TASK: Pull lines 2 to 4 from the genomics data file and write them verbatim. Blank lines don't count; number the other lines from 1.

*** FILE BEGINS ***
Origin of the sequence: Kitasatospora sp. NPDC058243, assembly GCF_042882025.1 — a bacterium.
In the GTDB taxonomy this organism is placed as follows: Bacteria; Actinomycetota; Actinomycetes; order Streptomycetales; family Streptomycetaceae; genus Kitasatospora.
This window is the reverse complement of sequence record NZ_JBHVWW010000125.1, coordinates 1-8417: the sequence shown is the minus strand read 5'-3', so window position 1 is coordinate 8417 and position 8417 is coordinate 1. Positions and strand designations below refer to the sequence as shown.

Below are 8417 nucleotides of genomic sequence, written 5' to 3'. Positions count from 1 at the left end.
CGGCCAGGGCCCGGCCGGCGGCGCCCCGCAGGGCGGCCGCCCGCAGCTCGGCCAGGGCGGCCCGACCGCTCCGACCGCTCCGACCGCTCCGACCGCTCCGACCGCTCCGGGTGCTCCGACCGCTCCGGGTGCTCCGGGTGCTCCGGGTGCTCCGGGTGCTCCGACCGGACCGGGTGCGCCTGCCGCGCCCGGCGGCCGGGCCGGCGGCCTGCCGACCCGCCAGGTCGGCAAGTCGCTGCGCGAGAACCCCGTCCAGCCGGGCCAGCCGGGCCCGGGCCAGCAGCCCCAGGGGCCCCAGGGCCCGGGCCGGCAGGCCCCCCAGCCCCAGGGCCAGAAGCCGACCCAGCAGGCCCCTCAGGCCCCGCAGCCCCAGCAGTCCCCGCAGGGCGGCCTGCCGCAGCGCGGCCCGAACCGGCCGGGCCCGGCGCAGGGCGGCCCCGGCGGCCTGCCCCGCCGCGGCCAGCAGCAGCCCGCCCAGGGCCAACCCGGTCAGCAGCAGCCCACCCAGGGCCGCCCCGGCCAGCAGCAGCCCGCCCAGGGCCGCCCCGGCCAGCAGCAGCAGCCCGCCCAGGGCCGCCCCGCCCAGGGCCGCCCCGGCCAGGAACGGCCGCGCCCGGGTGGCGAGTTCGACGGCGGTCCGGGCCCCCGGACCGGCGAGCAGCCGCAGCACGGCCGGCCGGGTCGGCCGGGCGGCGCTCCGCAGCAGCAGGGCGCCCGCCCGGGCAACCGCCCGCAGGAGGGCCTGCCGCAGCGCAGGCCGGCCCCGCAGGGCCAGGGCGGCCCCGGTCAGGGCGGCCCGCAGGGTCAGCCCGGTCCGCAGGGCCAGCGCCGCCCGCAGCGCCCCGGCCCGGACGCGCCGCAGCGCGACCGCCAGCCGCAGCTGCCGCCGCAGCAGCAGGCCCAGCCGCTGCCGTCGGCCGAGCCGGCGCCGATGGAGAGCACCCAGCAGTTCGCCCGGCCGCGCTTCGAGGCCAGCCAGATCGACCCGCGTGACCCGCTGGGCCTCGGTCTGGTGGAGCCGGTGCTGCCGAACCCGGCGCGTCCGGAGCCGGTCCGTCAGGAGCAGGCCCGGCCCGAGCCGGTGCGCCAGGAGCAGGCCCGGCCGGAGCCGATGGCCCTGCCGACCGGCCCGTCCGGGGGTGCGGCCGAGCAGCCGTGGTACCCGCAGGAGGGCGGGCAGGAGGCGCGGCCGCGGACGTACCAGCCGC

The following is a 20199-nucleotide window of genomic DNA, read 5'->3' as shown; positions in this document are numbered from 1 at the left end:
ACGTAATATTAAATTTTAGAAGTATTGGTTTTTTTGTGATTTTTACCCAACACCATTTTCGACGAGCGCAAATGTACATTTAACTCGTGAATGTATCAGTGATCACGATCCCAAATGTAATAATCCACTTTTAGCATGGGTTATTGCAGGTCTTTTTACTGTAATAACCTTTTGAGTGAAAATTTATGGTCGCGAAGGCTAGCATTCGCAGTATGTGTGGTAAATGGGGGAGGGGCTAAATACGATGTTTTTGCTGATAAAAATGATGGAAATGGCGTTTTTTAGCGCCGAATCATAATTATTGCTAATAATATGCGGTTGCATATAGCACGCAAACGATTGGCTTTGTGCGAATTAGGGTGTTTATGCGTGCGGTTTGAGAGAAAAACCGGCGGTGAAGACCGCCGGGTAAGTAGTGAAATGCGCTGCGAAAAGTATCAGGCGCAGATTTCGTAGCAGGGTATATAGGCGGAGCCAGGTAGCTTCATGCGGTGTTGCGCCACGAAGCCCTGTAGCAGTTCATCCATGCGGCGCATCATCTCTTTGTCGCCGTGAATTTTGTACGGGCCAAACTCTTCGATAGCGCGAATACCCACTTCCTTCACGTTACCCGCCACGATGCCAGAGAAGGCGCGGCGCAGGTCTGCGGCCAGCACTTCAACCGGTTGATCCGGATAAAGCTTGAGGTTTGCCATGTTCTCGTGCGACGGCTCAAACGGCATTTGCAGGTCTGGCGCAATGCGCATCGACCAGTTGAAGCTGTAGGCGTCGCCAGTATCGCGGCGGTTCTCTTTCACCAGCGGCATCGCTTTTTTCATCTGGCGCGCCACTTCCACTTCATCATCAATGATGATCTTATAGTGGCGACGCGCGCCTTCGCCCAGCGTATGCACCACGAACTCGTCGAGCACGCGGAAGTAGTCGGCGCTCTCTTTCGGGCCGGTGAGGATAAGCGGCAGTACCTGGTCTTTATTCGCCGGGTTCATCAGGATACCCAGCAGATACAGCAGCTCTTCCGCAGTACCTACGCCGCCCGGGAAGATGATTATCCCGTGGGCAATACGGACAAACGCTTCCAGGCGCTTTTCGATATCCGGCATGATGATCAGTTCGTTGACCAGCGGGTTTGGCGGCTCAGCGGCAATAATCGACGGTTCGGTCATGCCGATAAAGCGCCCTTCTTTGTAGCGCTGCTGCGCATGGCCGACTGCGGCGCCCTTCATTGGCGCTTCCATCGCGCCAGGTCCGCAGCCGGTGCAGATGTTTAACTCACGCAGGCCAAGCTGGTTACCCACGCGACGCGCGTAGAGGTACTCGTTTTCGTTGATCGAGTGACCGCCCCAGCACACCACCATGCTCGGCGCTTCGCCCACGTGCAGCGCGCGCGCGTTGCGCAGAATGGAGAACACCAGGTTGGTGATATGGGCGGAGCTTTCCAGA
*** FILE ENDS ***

In the GTDB taxonomy this organism is placed as follows: Bacteria; Actinomycetota; Actinomycetes; order Streptomycetales; family Streptomycetaceae; genus Kitasatospora.
This window is the reverse complement of sequence record NZ_JBHVWW010000125.1, coordinates 1-8417: the sequence shown is the minus strand read 5'-3', so window position 1 is coordinate 8417 and position 8417 is coordinate 1. Positions and strand designations below refer to the sequence as shown.

Below are 8417 nucleotides of genomic sequence, written 5' to 3'. Positions count from 1 at the left end.